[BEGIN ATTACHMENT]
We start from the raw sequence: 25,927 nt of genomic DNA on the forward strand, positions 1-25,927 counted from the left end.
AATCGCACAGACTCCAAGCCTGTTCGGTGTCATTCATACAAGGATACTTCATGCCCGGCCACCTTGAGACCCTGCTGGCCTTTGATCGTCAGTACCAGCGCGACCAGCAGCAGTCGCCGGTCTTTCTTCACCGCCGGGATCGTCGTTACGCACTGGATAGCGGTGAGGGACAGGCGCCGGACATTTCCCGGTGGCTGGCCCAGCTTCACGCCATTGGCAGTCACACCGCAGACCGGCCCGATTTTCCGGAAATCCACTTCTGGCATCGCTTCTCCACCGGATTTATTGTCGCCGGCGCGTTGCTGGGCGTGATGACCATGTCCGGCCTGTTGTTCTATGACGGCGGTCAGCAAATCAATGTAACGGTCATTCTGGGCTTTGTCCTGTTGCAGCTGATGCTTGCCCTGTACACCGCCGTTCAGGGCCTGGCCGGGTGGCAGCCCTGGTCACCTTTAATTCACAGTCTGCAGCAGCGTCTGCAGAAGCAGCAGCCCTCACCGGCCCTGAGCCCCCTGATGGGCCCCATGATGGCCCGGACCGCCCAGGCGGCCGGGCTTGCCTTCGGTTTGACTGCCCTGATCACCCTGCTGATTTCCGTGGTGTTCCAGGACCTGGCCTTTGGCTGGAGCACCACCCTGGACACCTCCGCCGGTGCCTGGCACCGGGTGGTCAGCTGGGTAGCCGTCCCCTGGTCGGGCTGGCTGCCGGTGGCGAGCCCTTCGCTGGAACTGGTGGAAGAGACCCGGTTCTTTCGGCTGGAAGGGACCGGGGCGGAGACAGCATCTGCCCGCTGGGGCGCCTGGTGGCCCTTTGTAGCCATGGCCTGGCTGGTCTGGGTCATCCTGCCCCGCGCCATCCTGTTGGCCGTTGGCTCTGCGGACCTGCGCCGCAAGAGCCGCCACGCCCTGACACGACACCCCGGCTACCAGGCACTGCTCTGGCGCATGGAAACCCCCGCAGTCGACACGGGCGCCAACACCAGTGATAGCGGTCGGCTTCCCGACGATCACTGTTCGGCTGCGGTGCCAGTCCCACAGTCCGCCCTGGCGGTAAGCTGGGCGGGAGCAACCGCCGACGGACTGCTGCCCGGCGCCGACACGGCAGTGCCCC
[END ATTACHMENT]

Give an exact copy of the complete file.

We start from the raw sequence: 25,927 nt of genomic DNA on the forward strand, positions 1-25,927 counted from the left end.
AATCGCACAGACTCCAAGCCTGTTCGGTGTCATTCATACAAGGATACTTCATGCCCGGCCACCTTGAGACCCTGCTGGCCTTTGATCGTCAGTACCAGCGCGACCAGCAGCAGTCGCCGGTCTTTCTTCACCGCCGGGATCGTCGTTACGCACTGGATAGCGGTGAGGGACAGGCGCCGGACATTTCCCGGTGGCTGGCCCAGCTTCACGCCATTGGCAGTCACACCGCAGACCGGCCCGATTTTCCGGAAATCCACTTCTGGCATCGCTTCTCCACCGGATTTATTGTCGCCGGCGCGTTGCTGGGCGTGATGACCATGTCCGGCCTGTTGTTCTATGACGGCGGTCAGCAAATCAATGTAACGGTCATTCTGGGCTTTGTCCTGTTGCAGCTGATGCTTGCCCTGTACACCGCCGTTCAGGGCCTGGCCGGGTGGCAGCCCTGGTCACCTTTAATTCACAGTCTGCAGCAGCGTCTGCAGAAGCAGCAGCCCTCACCGGCCCTGAGCCCCCTGATGGGCCCCATGATGGCCCGGACCGCCCAGGCGGCCGGGCTTGCCTTCGGTTTGACTGCCCTGATCACCCTGCTGATTTCCGTGGTGTTCCAGGACCTGGCCTTTGGCTGGAGCACCACCCTGGACACCTCCGCCGGTGCCTGGCACCGGGTGGTCAGCTGGGTAGCCGTCCCCTGGTCGGGCTGGCTGCCGGTGGCGAGCCCTTCGCTGGAACTGGTGGAAGAGACCCGGTTCTTTCGGCTGGAAGGGACCGGGGCGGAGACAGCATCTGCCCGCTGGGGCGCCTGGTGGCCCTTTGTAGCCATGGCCTGGCTGGTCTGGGTCATCCTGCCCCGCGCCATCCTGTTGGCCGTTGGCTCTGCGGACCTGCGCCGCAAGAGCCGCCACGCCCTGACACGACACCCCGGCTACCAGGCACTGCTCTGGCGCATGGAAACCCCCGCAGTCGACACGGGCGCCAACACCAGTGATAGCGGTCGGCTTCCCGACGATCACTGTTCGGCTGCGGTGCCAGTCCCACAGTCCGCCCTGGCGGTAAGCTGGGCGGGAGCAACCGCCGACGGACTGCTGCCCGGCGCCGACACGGCAGTGCCCC